Of course patriotism of this type is not in the least aggressive. It asks only to be left alone.It becomes militant only to protect what it loves. In any mind which has a pennyworth of imagination it produces a good attitude toward foreigners. How can I love my home without coming to realize that other men, no less rightly, love theirs? Once you realize that the Frenchmen like cafe complet just as you like bacon and eggs - why, good luck to them and let them have it. The last thing we want is to make everywhere else just like our own home. It would not be home unless it were different.
C. S, Lewis, 1898-1963, The Four Loves, Likings and Loves for the Sub-human (Harcourt Inc., 1988, p. 24)
Is this the right root of patriotism? How should it affect our behavior?
It is easy sometimes to trust in our organizations, our strategies, our programs . It is comfortable to think, if we just get the machine, the organization, running right, it will accomplish our purposes. We can adopt this attitude in the political realm. We can also adopt it in the church realm. But can our organizations guarantee the accomplishment of our ends any more than the horses and chariots of the Egyptians could save the Israelites from their enemies (Isaiah 31:1)? Now I am not claiming we should never organize or should not do it well if we do it. But we must trust in the power of God rather than our organization or our methodologies (Psalms 127:1,2; 37:3-5; Proverbs 3:5,6). If not, our organizational ability will prove to be a reed that will break off in our hands (Ezekiel 29:6,7).
One of the truisms that runs around the church today is that we need to be relevant and meet people where they are at. There is truth to this. Standing in a corner, speaking our own language, and keeping people at arms length is not the way to reach them. But we must also remember that if we have nothing radical or life changing to say to our culture, we are irrelevant. If we are merely echoes of what others say, if we have no message for those around us, we might as well stay home on Sunday and sleep in. I am convinced that the main reason the liberal denominations are losing people like a sieve is they have become so much an echo of the world around them that they have become incidental to people's lives. There once was a time when it was considered respectable to go to church and people would go just because it was expected of them. Those days are long since gone. If we do not have something to offer them, why should they bother?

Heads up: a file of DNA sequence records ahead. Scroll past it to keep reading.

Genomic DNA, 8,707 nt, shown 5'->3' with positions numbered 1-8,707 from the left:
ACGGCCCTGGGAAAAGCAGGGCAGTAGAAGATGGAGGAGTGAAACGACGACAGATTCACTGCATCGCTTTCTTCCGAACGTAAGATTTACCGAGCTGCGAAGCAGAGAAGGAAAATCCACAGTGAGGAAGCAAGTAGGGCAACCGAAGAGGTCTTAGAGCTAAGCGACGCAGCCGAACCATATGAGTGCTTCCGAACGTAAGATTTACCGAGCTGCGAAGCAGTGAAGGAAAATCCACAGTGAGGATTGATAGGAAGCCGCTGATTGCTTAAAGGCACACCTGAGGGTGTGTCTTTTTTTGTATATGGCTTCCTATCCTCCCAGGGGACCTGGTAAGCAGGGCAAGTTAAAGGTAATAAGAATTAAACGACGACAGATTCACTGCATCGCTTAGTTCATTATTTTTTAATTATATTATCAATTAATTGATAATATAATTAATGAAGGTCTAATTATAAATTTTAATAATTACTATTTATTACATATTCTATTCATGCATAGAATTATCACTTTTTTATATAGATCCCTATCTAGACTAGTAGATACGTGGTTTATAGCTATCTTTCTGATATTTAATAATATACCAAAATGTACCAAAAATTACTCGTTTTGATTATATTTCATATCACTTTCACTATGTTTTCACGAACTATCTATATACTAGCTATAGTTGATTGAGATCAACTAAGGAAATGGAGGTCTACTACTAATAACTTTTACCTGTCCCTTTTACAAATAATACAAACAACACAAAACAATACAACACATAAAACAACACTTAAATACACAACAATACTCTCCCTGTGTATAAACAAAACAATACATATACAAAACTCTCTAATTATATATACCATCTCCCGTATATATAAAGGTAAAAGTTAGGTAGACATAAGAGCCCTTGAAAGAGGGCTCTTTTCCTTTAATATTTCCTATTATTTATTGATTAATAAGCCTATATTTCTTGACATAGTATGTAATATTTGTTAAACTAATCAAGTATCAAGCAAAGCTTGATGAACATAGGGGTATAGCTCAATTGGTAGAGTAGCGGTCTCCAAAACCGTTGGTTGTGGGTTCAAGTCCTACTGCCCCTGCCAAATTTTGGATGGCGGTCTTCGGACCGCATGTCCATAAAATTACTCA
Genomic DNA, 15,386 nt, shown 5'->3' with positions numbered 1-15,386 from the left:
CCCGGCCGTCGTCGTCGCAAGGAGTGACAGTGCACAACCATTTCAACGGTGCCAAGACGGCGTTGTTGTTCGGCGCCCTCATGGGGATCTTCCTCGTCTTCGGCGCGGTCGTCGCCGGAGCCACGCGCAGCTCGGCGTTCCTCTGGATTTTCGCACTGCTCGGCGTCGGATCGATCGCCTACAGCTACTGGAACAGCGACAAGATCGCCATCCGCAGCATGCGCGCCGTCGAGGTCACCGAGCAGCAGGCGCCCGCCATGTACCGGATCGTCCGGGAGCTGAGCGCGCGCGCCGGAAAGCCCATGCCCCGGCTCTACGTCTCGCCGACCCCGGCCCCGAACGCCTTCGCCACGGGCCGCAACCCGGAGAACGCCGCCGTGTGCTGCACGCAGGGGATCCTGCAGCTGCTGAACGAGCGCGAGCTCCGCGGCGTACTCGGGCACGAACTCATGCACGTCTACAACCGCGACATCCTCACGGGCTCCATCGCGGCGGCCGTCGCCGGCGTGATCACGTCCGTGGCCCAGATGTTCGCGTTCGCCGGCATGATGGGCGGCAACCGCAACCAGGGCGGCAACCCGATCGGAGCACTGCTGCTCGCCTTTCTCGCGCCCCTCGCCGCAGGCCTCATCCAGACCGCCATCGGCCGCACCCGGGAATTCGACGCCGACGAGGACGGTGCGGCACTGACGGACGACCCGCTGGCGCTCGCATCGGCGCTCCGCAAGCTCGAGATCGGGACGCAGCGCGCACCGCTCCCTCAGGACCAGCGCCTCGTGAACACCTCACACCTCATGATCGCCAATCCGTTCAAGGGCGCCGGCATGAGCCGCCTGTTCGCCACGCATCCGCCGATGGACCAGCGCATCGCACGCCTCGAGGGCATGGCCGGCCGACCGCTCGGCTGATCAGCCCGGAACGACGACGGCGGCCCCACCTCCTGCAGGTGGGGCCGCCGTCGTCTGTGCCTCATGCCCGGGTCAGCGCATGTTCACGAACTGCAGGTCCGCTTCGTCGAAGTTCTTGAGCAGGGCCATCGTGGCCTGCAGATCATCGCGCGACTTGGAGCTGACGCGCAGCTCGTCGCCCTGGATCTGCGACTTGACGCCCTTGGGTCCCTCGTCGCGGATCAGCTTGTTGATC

Now Scripture says that the message of the cross is a stumbling-block (1 Corinthians 1:18-25; Romans 9:32,33; 1 Peter 2:7,8) and that we are not to be surprised if the world rejects us (John 15:18-21; 16:1-4; Matthew 10:17-22). But we are to love and do good to all (Luke 10:25-37; Matthew 5:43-48; Galatians 6:9,10) and to deal with them in a spirit of gentleness (2 Timothy 2:24-26; 1 Peter 3:15; Colossians 4:5,6). This is a hard balance to find, but we must avoid the extremes. We must avoid simply trying to give people whatever they want, leaving ourselves with nothing to say. Or we can try to hide within the walls of our church, only accepting those who are willing conform to our preferences. Rather, we need to evaluate whether people are rejecting our message or rejecting us and the way we do things. We need to build bridges to people by changing the incidentals and keeping the message. Now ultimately no one comes to God unless God works in their hearts (John 6:44; 2 Corinthians 4:3,4; Acts 16:14). But it is still our job to present the message in the best way we can to reach people. And if we simply water down the message to meaninglessness, we are not doing our jobs.